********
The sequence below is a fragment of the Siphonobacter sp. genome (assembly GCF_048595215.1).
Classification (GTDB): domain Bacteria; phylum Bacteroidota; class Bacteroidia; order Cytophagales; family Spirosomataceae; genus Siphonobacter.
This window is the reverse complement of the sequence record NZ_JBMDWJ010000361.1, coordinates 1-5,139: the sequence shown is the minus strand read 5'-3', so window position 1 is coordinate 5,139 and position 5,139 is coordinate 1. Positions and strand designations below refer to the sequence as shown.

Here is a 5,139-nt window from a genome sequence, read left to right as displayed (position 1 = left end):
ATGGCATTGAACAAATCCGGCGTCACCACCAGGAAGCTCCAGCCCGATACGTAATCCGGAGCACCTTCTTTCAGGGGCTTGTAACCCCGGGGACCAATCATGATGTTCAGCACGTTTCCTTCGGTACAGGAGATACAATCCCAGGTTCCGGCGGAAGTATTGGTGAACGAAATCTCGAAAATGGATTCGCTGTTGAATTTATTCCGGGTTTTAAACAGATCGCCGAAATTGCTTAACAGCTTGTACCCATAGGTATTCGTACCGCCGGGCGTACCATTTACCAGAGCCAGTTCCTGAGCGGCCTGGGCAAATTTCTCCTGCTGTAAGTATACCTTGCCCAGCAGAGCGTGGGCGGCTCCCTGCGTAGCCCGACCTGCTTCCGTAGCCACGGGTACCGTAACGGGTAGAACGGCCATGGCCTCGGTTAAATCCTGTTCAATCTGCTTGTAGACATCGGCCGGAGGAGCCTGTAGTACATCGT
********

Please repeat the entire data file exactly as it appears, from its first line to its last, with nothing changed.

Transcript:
The sequence below is a fragment of the Siphonobacter sp. genome (assembly GCF_048595215.1).
Classification (GTDB): domain Bacteria; phylum Bacteroidota; class Bacteroidia; order Cytophagales; family Spirosomataceae; genus Siphonobacter.
This window is the reverse complement of the sequence record NZ_JBMDWJ010000361.1, coordinates 1-5,139: the sequence shown is the minus strand read 5'-3', so window position 1 is coordinate 5,139 and position 5,139 is coordinate 1. Positions and strand designations below refer to the sequence as shown.

Here is a 5,139-nt window from a genome sequence, read left to right as displayed (position 1 = left end):
ATGGCATTGAACAAATCCGGCGTCACCACCAGGAAGCTCCAGCCCGATACGTAATCCGGAGCACCTTCTTTCAGGGGCTTGTAACCCCGGGGACCAATCATGATGTTCAGCACGTTTCCTTCGGTACAGGAGATACAATCCCAGGTTCCGGCGGAAGTATTGGTGAACGAAATCTCGAAAATGGATTCGCTGTTGAATTTATTCCGGGTTTTAAACAGATCGCCGAAATTGCTTAACAGCTTGTACCCATAGGTATTCGTACCGCCGGGCGTACCATTTACCAGAGCCAGTTCCTGAGCGGCCTGGGCAAATTTCTCCTGCTGTAAGTATACCTTGCCCAGCAGAGCGTGGGCGGCTCCCTGCGTAGCCCGACCTGCTTCCGTAGCCACGGGTACCGTAACGGGTAGAACGGCCATGGCCTCGGTTAAATCCTGTTCAATCTGCTTGTAGACATCGGCCGGAGGAGCCTGTAGTACATCGT